There is a wonderful sense of dislocation as you listen to the music made by the Cactus Blossoms.
The sensation of hearing Everly Brothers-style harmonies laid against a light rockabilly shuffle in the age of TikTok and Snapchat — it’s disorienting, but not, as founders and siblings Page Burkum and Jack Torrey, simply trafficking in nostalgia for the sake of it.
“I know the first time I heard Hank Williams, I had no idea what I was listening to, and thought it sounded old — the recording,” Torrey said during a recent joint conversation with Burkum. “Stylistically, there was an aspect of it that sounded like it could be from tomorrow or from an alien world. … We’re not nostalgic — we don’t think the past is better than now, or worse. … It’s more about it being the kind of language we’ve learned and started to speak through.”
“Some of the style choices that might be … doing a three-chord, country song thing is rooted in some classic style,” Burkum said. “But we’ve definitely never been purists trying to recreate old music, you know?”
At whatever point on the timeline you happen to encounter the Cactus Blossoms, odds are good you’ll walk away a fan from hearing the Minneapolis-based band.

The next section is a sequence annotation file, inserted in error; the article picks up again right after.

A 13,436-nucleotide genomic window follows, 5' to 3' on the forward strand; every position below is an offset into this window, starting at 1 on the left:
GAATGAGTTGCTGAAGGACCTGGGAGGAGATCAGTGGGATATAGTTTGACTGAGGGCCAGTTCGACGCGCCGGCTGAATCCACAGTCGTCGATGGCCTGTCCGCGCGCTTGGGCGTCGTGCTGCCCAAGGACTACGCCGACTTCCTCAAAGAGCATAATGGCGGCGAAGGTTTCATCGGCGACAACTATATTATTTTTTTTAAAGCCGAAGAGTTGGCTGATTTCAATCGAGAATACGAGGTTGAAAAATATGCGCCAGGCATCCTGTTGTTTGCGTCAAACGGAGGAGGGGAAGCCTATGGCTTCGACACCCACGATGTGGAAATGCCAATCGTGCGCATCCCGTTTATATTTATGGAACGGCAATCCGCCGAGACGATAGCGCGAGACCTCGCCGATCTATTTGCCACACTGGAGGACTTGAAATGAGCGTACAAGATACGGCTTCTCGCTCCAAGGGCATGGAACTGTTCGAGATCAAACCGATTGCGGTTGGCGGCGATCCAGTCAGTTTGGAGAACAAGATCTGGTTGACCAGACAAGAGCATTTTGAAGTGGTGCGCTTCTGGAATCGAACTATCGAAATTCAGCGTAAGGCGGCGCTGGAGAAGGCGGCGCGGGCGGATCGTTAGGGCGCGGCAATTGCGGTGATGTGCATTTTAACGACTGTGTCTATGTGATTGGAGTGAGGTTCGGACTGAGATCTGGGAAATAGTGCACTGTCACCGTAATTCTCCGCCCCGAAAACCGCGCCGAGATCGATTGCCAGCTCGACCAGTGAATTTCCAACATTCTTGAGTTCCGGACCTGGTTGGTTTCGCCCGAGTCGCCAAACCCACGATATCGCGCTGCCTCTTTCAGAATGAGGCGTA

The group’s latest LP, last year’s One Day, veers beautifully from up-tempo folk-rock (opener “Hey Baby”) to R&B and country-stippled pop (“Is It Over”), all knit together by the soul-stirring alchemy of Page and Burkum’s harmonizing. The Cactus Blossoms will perform Friday at Fort Worth’s Tulips.
Were the gorgeous vocals and pleasing blend of a variety of sonic styles from America’s musical then and now all that the Cactus Blossoms had to offer, it would be more than enough. However, the songwriting — with Page and Burkum citing inspirations like acclaimed tunesmith Nick Lowe — is spring-loaded with lyrics which dance across your consciousness, only to linger upon reflection.
“It’s always a pleasure when you can have a double or triple meaning happening,” Burkum said. “You can kind of rotate the song around and get different impressions. That’s something I like to do.”
Whatever meaning, whatever style or whatever insight a listener takes from hearing the Cactus Blossoms on record, or in concert, Torrey and Burkum do hope one sensation rises above all others.
“Hopefully it can bring some sanity to people, in some kind of way,” Burkum said. “I know listening to other music I resonate with definitely makes me feel like the world is a little easier to get through.”
The Cactus Blossoms at Tulips Fort Worth. 8 p.m. Friday. Tickets are $20.
Preston Jones is a North Texas freelance writer and regular contributor to KXT. Email him at [email protected] or find him on Twitter (@prestonjones). Our work is made possible by our generous, music-loving members. If you like how we lift up local music, consider becoming a KXT sustaining member right here.